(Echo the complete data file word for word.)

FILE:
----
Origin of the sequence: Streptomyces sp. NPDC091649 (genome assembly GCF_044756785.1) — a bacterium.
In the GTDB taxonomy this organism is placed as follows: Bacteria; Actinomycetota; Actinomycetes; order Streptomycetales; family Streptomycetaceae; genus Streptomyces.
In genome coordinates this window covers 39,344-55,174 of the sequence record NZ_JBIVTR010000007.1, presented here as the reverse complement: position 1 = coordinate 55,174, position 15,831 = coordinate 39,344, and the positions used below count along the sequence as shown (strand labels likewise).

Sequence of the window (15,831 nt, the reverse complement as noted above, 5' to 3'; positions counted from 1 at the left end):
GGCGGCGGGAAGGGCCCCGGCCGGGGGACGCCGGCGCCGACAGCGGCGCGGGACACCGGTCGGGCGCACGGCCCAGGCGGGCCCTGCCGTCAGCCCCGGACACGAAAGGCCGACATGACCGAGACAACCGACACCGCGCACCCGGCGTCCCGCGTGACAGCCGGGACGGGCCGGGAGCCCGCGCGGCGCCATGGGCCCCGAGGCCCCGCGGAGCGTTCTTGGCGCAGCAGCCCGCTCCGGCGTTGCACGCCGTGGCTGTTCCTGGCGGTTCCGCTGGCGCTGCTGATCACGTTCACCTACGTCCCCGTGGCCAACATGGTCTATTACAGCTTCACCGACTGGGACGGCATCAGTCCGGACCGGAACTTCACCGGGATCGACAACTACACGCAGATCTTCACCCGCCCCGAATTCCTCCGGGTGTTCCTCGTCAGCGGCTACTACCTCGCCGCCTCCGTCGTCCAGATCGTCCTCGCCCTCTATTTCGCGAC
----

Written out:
Origin of the sequence: Streptomyces sp. NPDC091649 (genome assembly GCF_044756785.1) — a bacterium.
In the GTDB taxonomy this organism is placed as follows: Bacteria; Actinomycetota; Actinomycetes; order Streptomycetales; family Streptomycetaceae; genus Streptomyces.
In genome coordinates this window covers 39,344-55,174 of the sequence record NZ_JBIVTR010000007.1, presented here as the reverse complement: position 1 = coordinate 55,174, position 15,831 = coordinate 39,344, and the positions used below count along the sequence as shown (strand labels likewise).

Sequence of the window (15,831 nt, the reverse complement as noted above, 5' to 3'; positions counted from 1 at the left end):
GGCGGCGGGAAGGGCCCCGGCCGGGGGACGCCGGCGCCGACAGCGGCGCGGGACACCGGTCGGGCGCACGGCCCAGGCGGGCCCTGCCGTCAGCCCCGGACACGAAAGGCCGACATGACCGAGACAACCGACACCGCGCACCCGGCGTCCCGCGTGACAGCCGGGACGGGCCGGGAGCCCGCGCGGCGCCATGGGCCCCGAGGCCCCGCGGAGCGTTCTTGGCGCAGCAGCCCGCTCCGGCGTTGCACGCCGTGGCTGTTCCTGGCGGTTCCGCTGGCGCTGCTGATCACGTTCACCTACGTCCCCGTGGCCAACATGGTCTATTACAGCTTCACCGACTGGGACGGCATCAGTCCGGACCGGAACTTCACCGGGATCGACAACTACACGCAGATCTTCACCCGCCCCGAATTCCTCCGGGTGTTCCTCGTCAGCGGCTACTACCTCGCCGCCTCCGTCGTCCAGATCGTCCTCGCCCTCTATTTCGCGAC